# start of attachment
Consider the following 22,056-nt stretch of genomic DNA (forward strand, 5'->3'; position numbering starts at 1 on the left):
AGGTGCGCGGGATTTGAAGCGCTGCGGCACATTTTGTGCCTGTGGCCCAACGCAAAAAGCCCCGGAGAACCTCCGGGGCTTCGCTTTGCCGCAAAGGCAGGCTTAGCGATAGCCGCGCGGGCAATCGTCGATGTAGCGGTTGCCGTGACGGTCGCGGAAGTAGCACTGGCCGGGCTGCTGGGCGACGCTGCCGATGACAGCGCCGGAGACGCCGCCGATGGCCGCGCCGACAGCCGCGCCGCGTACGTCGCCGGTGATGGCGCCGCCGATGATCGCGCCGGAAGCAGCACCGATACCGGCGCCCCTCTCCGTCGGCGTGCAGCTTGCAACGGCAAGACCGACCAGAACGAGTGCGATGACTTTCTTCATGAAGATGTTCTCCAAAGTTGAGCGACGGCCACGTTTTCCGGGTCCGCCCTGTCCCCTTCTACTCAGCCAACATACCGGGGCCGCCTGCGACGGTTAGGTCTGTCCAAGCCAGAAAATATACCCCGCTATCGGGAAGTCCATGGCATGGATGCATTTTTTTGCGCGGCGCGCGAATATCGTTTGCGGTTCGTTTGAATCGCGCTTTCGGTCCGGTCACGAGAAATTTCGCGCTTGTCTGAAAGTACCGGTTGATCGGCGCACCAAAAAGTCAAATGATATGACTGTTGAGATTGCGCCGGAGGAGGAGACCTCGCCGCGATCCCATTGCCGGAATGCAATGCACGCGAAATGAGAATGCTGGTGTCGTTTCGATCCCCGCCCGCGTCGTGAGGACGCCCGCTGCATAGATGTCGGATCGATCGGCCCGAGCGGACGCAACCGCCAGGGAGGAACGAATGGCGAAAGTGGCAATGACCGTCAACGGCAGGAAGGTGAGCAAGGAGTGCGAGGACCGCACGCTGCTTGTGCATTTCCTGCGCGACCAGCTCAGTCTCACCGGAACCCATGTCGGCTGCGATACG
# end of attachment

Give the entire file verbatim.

Consider the following 22,056-nt stretch of genomic DNA (forward strand, 5'->3'; position numbering starts at 1 on the left):
AGGTGCGCGGGATTTGAAGCGCTGCGGCACATTTTGTGCCTGTGGCCCAACGCAAAAAGCCCCGGAGAACCTCCGGGGCTTCGCTTTGCCGCAAAGGCAGGCTTAGCGATAGCCGCGCGGGCAATCGTCGATGTAGCGGTTGCCGTGACGGTCGCGGAAGTAGCACTGGCCGGGCTGCTGGGCGACGCTGCCGATGACAGCGCCGGAGACGCCGCCGATGGCCGCGCCGACAGCCGCGCCGCGTACGTCGCCGGTGATGGCGCCGCCGATGATCGCGCCGGAAGCAGCACCGATACCGGCGCCCCTCTCCGTCGGCGTGCAGCTTGCAACGGCAAGACCGACCAGAACGAGTGCGATGACTTTCTTCATGAAGATGTTCTCCAAAGTTGAGCGACGGCCACGTTTTCCGGGTCCGCCCTGTCCCCTTCTACTCAGCCAACATACCGGGGCCGCCTGCGACGGTTAGGTCTGTCCAAGCCAGAAAATATACCCCGCTATCGGGAAGTCCATGGCATGGATGCATTTTTTTGCGCGGCGCGCGAATATCGTTTGCGGTTCGTTTGAATCGCGCTTTCGGTCCGGTCACGAGAAATTTCGCGCTTGTCTGAAAGTACCGGTTGATCGGCGCACCAAAAAGTCAAATGATATGACTGTTGAGATTGCGCCGGAGGAGGAGACCTCGCCGCGATCCCATTGCCGGAATGCAATGCACGCGAAATGAGAATGCTGGTGTCGTTTCGATCCCCGCCCGCGTCGTGAGGACGCCCGCTGCATAGATGTCGGATCGATCGGCCCGAGCGGACGCAACCGCCAGGGAGGAACGAATGGCGAAAGTGGCAATGACCGTCAACGGCAGGAAGGTGAGCAAGGAGTGCGAGGACCGCACGCTGCTTGTGCATTTCCTGCGCGACCAGCTCAGTCTCACCGGAACCCATGTCGGCTGCGATACG